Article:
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Bassboy1645

Turkey camo??

7 posts in this topic

To each his own opinions but what does everyone feel is the best camo patterns/colors for turkeys?? My friends say old school treebark but they always sit against trees. I see alot of ads and movies where they hunters prefer green. Does it really matter?? Ill prolly use the same clothes I do for deer. Realtree hardwoods. Any thoughts or comments??

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I use, and have luck with, Mossy Oak Obsession

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It all depends! When I'm hunting early seasons out in South Dakota the tan/brown camos are my choice, and I carry my TreBark cover jacket for setting up against trees. Desert camo can be a good choice, but I prefer my old Branch Bark.

Mossy Oak shadow grass is a nice compromise - providing enough light colored break-up in the bark pattern for the guy working shelter belts to blend into the dead grass.

Later on, I prefer Realtree with the green in it.

HOWEVER - - - concealing your movement and not skylining yourself are far more important than the individual pattern chosen, IMHO. Try to match the overall conditions as best you can, and try to pick stands with an eye to what you're wearing. In other words, setting up against a grey treetrunk with green camo puts you a bit behind the 8-ball. Sitting against a fresh green bush with the old traditional Treebark may not be the best plan.

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I totally agree with Jackpine. Colors and patterns are not nearly as important as reducing your overall movement and siloette (sp?). Just look at turkey blinds. SOme come on the full camo patterns, but the Double Bull blinds use the predator camo which is pretty basic. I've had turkeys walk right up to a blind in the middle of a field with no concealment. One of the big fads I think is the leaffy camo/ghille suits. I bet turkeys notice when leaves are moving when there is no wind.

If you reduce your glare from skin and gun/bow, you should do well. Move as little as possible and conceal your location with a portable blind or use a natural screen. There are several small blinds out there that aren't tents but just small folding screens to sit behind. These can be great for active hunters or hilly terrain.

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I've used the leafy camo for all 7 years of my turkey hunting... both states. I guess I must be on the front side of the 'fad'... I've had hens as close as 6-7 feet from me. I truely feel it breaks up your outline even better than regular camo because of it's 3-D qualities. It adds subtle shadows to to you outline further helping to break it up. I'm not concerned what I sit against because I just become undergrowth or a bush... no need to worry about bark patterns against trees or grass patterns for out in the open...

Movement is movement, with or without the leaves... move and they will bust you.

Good Luck!

Ken

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I've been a fan of Advantage Timber, almost any of the Mossy Oak patterns (except the darker ones!), and esp. Predator brown/green. The idea is to break up your outline, plain and simple, but the best camo pattern in the world won't conceal you when you move at the wrong time.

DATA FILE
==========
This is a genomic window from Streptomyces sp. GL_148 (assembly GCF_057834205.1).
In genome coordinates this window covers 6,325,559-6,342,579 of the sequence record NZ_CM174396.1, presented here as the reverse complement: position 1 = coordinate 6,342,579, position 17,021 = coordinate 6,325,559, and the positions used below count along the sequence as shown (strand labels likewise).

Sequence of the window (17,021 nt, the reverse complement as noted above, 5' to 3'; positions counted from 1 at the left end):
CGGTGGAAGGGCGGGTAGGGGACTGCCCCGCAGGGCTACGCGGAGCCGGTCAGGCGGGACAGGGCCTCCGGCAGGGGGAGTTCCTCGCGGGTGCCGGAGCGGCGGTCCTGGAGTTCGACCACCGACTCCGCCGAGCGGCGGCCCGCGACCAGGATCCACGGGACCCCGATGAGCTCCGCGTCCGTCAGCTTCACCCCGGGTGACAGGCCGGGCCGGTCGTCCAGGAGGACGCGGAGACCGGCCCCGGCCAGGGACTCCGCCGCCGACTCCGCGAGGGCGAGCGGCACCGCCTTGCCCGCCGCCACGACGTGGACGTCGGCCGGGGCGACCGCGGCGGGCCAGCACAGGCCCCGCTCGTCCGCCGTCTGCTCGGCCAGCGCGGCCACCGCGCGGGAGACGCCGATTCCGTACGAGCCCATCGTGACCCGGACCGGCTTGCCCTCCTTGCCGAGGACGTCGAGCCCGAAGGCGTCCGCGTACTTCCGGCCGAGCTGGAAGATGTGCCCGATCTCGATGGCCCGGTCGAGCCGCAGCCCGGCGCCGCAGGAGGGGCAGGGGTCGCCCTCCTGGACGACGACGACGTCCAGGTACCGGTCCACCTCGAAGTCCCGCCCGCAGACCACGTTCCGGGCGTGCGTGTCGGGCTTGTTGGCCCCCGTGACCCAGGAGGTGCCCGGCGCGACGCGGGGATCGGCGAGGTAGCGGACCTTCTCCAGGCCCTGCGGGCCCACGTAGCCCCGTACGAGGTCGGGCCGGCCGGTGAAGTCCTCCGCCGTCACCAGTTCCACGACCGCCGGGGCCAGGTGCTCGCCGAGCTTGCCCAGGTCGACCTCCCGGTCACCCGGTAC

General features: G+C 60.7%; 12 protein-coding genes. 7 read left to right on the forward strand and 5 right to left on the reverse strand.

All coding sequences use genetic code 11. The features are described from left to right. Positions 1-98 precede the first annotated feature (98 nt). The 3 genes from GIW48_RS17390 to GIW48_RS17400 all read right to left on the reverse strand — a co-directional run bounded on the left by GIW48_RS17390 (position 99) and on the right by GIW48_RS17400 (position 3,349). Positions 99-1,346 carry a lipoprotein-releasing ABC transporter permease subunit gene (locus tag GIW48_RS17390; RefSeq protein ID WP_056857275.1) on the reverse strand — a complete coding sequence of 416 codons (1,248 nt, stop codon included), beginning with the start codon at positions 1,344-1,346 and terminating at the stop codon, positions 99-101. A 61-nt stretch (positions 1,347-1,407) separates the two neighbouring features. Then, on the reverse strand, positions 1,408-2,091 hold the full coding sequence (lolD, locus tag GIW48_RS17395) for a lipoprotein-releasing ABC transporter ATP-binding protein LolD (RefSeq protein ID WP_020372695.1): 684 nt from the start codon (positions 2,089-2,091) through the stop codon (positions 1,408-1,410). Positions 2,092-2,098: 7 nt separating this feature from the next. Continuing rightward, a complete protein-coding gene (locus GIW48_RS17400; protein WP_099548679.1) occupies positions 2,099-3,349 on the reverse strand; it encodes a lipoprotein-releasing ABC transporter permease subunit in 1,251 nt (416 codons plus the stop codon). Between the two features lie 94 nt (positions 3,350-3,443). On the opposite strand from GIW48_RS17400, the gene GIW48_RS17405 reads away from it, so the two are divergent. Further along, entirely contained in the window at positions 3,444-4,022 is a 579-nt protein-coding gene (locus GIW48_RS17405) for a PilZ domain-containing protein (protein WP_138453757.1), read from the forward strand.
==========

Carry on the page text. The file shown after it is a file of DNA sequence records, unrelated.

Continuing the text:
A turkey's eyesight has been hyped, and for very good reason. I've been picked off at ridiculous ranges for white socks, watch-glare, arm exposed, etc. Most birds however are not the super-sleuths we give them credit for; rather, our ineptitude as hunters is the best reason to prop-up their super senses. I'm not bashing birds, as they've made fools out of me many times before! It's tough after all. We have to be in the right position, and sometimes reposition with minute-after-minute of painful sitting/holding positions. That's when the bird gets us. That, and I think quite a few folks try turkey hunting after being used to positioning on whitetails for a shot. Deer from a stand is not even close to turkeys at eye-level!

That said, pick a camo pattern that generally matches your natural surroundings, esp. those that do a good job in breaking up your pattern in many pieces of cover. After all, you don't always sit up against a tree, or "shadowgrass" smile.gif.

The key is to move, and move, and move. Be comfortable, and do what you need to do to get there. But when that turkey is in sight, or you think there's even a remote chance there's no obstruction b/w he and you.....you're in lock-down mode. Your gun is already in position, calls spread out where you need them or in your mouth already, and you're setup in a preferably shaded spot with ground cover carefully removed to the best of your time/ability.

These traits are what sells camo.

Joel

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Don't overthink concealment patterns. I think what Joel pointed out is key. Camo does nothing for you if you move. Stay in the shadows, try to find trees that cover you on the side, and hunt ready. I don't mean to keep your gun shouldered at all times, just stay organized. Whether that's when you're sitting or moving. Be ready to assume the shooting position. Birds always show up when you don't think they are going to. And, practice hunting ready at home. If you're going to overthink anything, think about being ready.

My whole goal with turkey hunting is to get in, through, and out of the woods with only a couple Chikadees knowing I'm there. Squirrels, crows, deer, and turkeys are all looking to rat you out. Be paranoid. Good camo helps, but you can't get sloppy because you're wearing camo.

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